Looking for a 10 in omlette pan

Discussion in 'Cooking Equipment Reviews' started by cabosailor, Mar 10, 2010.

  1. cabosailor

    cabosailor

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    Much to my embarrassment I was preparing an omelet for a house guest and it insisted on sticking, and I mean sticking in the pan.  No excuse, I knew the pan was shot.  Time for a new one.    Non-stick teflon doesn't seem to last very long and invariably it will take some abuse around this house shortening its life even further.  My question is:  would I be better off just going to a restaurant supply house and getting an inexpensive teflon pan figuring it will be replaced on a relatively frequent basis OR is there an alternative that might cost a bit more but last a great deal longer?  The idea of spending All clad prices for a pan that will only last a year or so is not appealing.

    Thanks,
    Rich
     
    Last edited: Mar 10, 2010
  2. boar_d_laze

    boar_d_laze

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    The alternative doesn't cost any more, but is a bit of a bear to maintain and is carbon steel.  It needs to be cured and kept in much the same way as cast iron.  It is, however, the ideal material for omelette pans to the point where anything else is much, much less.

    My two favorites brands are Vollrath and Matfer, but there are others which are plenty good for the purpose -- far better than any manufactured non-stick surface and far better than All Clad as well.

    BDL
     
    Last edited: Mar 10, 2010
  3. schmoozer

    schmoozer

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    A couple of years ago I bought this set http://www.bedbathandbeyond.com/product.asp?order_num=&SKU=14506683&RN=2285  at BB&B and it's lasted through a lot of use.  The 10-inch skillet is used about five days a week, sometimes more than once a day.  Clean up is easy, and the cooking surface looks almost new.  The skillet goes in the oven, is used for omelets and frittatas, stir fry and sauté, and my cat sometimes sits in it.  While it's used hard, it's treated carefully - no metal utensils are used, it doesn't go in the dishwasher, sponges are not really abrassive.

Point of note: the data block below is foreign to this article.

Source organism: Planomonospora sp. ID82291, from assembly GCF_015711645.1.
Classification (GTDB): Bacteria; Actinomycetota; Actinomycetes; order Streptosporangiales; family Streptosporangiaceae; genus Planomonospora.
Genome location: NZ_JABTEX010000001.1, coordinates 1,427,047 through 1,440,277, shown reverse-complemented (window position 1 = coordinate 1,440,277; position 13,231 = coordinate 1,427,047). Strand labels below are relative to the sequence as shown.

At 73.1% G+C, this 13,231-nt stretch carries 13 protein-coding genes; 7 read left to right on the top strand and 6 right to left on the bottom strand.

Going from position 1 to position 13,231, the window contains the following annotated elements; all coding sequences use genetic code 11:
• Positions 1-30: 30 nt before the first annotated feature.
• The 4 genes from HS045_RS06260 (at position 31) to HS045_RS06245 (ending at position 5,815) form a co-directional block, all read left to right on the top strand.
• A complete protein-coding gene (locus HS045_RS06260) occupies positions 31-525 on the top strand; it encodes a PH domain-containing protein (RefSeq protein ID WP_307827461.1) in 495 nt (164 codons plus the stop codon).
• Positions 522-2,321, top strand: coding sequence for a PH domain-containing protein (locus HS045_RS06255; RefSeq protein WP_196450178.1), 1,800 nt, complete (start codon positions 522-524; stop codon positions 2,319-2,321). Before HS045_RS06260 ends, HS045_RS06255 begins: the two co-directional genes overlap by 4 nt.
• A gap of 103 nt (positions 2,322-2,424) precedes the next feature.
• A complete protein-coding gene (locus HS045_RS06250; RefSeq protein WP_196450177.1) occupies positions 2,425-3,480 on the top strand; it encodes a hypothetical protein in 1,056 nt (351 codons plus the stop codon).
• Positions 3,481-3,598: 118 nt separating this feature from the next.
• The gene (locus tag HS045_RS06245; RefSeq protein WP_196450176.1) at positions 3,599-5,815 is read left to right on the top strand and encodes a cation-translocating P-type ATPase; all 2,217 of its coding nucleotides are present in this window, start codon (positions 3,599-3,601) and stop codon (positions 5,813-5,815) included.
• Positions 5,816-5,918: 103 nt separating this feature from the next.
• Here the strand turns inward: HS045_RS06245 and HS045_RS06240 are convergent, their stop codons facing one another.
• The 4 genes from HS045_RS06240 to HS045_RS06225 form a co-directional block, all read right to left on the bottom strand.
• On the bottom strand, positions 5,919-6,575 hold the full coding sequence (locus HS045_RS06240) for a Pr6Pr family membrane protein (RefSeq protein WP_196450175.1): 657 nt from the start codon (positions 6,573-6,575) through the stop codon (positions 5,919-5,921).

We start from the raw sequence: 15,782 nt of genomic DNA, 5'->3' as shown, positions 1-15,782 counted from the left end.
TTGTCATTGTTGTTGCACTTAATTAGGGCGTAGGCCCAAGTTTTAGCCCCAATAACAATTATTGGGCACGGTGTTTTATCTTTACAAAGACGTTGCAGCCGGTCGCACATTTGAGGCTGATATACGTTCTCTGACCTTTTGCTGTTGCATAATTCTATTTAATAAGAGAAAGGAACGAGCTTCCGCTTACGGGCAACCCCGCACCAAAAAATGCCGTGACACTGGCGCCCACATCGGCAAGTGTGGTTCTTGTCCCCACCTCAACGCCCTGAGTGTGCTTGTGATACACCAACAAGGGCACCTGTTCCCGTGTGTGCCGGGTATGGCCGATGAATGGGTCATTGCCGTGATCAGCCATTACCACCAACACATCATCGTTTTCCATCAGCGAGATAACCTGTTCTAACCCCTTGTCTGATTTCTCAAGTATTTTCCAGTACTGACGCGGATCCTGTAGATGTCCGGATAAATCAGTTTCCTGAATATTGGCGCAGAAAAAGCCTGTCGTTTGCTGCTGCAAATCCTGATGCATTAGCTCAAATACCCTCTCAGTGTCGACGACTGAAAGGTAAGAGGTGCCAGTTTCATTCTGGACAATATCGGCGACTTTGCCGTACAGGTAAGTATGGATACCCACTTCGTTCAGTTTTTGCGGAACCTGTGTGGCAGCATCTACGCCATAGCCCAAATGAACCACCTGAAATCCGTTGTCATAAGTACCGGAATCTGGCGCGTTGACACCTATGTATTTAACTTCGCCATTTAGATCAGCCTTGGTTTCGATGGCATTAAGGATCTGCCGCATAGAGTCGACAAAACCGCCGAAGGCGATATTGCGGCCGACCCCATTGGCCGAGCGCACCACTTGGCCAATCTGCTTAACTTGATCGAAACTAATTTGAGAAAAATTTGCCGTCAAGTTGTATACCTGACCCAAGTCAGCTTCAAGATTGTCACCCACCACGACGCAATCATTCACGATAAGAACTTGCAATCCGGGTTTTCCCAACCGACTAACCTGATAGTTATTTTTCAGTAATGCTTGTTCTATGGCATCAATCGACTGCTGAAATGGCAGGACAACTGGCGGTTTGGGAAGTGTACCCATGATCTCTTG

The down side is that I'd prefer a slightly greater slope to the sides, more along the lines of my French carbon steel pan which I use for serious omelet making, but another pan, highly recommended by the esteemed <LOL> Cook's Illustrated team of expert testers, has even straighter sides and is not as good in the oven, and cost even more than one of the pans in this set (2 for $49.00).

    It's possible that you can get a better non-stick skillet, but this set is a fine value and it has outlasted numerous other non-stick skillets I've owned.  Afriend has a more expensive Calphalon non-stick, and mine is in better shape than hers  http://www.bedbathandbeyond.com/product.asp?order_num=-1&SKU=104352&RN=2285, although hers is a bit thicker and heavier, which depending on how you cook and your preferences, may be a plus. I like these skillets enough that, since BB&B has 'em available again at the same price I paid two years ago, I may just go ahead and buy another set the next time I'm at the store.
     
    Last edited: Mar 10, 2010
  4. schmoozer

    schmoozer

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    Bingo!  I love my Matfer ... it's a joy for making omelets and scrambled eggs.  I only use mine for eggs.
     
  5. cabosailor

    cabosailor

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    Many years ago I had a high carbon steel omelete pan that I carefully seasoned and I loved it.  Somewhere along the line the rascal disappeared. /img/vbsmilies/smilies/mad.gif    I had no idea they were actually still available and not simply gone the way of the buggy whip.  I see Amazon has a Vollrath which I'll order today.  The only concern I have is that the slope from the bottom to the sides looks a bit abrupt and might make flipping a little tricky.  We'll see.

    Thanks,

    Rich